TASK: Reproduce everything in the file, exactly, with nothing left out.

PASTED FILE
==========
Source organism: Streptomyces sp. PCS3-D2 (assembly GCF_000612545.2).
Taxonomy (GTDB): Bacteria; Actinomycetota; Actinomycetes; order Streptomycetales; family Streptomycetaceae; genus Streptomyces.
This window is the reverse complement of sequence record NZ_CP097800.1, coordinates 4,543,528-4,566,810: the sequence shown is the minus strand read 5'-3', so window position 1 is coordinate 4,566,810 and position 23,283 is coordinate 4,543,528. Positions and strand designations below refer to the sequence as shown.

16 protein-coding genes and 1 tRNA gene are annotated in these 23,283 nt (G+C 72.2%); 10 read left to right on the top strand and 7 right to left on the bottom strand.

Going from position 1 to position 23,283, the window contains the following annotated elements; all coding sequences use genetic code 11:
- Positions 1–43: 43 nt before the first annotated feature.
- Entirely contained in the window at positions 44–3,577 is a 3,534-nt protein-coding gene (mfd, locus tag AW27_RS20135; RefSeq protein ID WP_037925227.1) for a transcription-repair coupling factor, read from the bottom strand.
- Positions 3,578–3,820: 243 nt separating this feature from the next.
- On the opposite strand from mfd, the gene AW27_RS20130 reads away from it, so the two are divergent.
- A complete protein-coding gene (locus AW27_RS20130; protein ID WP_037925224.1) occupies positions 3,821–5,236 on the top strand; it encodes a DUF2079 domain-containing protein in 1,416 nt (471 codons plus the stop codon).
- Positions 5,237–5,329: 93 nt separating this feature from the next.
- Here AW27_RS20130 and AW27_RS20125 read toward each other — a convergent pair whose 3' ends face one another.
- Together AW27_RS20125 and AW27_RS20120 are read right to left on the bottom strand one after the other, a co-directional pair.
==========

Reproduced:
Source organism: Streptomyces sp. PCS3-D2 (assembly GCF_000612545.2).
Taxonomy (GTDB): Bacteria; Actinomycetota; Actinomycetes; order Streptomycetales; family Streptomycetaceae; genus Streptomyces.
This window is the reverse complement of sequence record NZ_CP097800.1, coordinates 4,543,528-4,566,810: the sequence shown is the minus strand read 5'-3', so window position 1 is coordinate 4,566,810 and position 23,283 is coordinate 4,543,528. Positions and strand designations below refer to the sequence as shown.

16 protein-coding genes and 1 tRNA gene are annotated in these 23,283 nt (G+C 72.2%); 10 read left to right on the top strand and 7 right to left on the bottom strand.

Going from position 1 to position 23,283, the window contains the following annotated elements; all coding sequences use genetic code 11:
- Positions 1–43: 43 nt before the first annotated feature.
- Entirely contained in the window at positions 44–3,577 is a 3,534-nt protein-coding gene (mfd, locus tag AW27_RS20135; RefSeq protein ID WP_037925227.1) for a transcription-repair coupling factor, read from the bottom strand.
- Positions 3,578–3,820: 243 nt separating this feature from the next.
- On the opposite strand from mfd, the gene AW27_RS20130 reads away from it, so the two are divergent.
- A complete protein-coding gene (locus AW27_RS20130; protein ID WP_037925224.1) occupies positions 3,821–5,236 on the top strand; it encodes a DUF2079 domain-containing protein in 1,416 nt (471 codons plus the stop codon).
- Positions 5,237–5,329: 93 nt separating this feature from the next.
- Here AW27_RS20130 and AW27_RS20125 read toward each other — a convergent pair whose 3' ends face one another.
- Together AW27_RS20125 and AW27_RS20120 are read right to left on the bottom strand one after the other, a co-directional pair.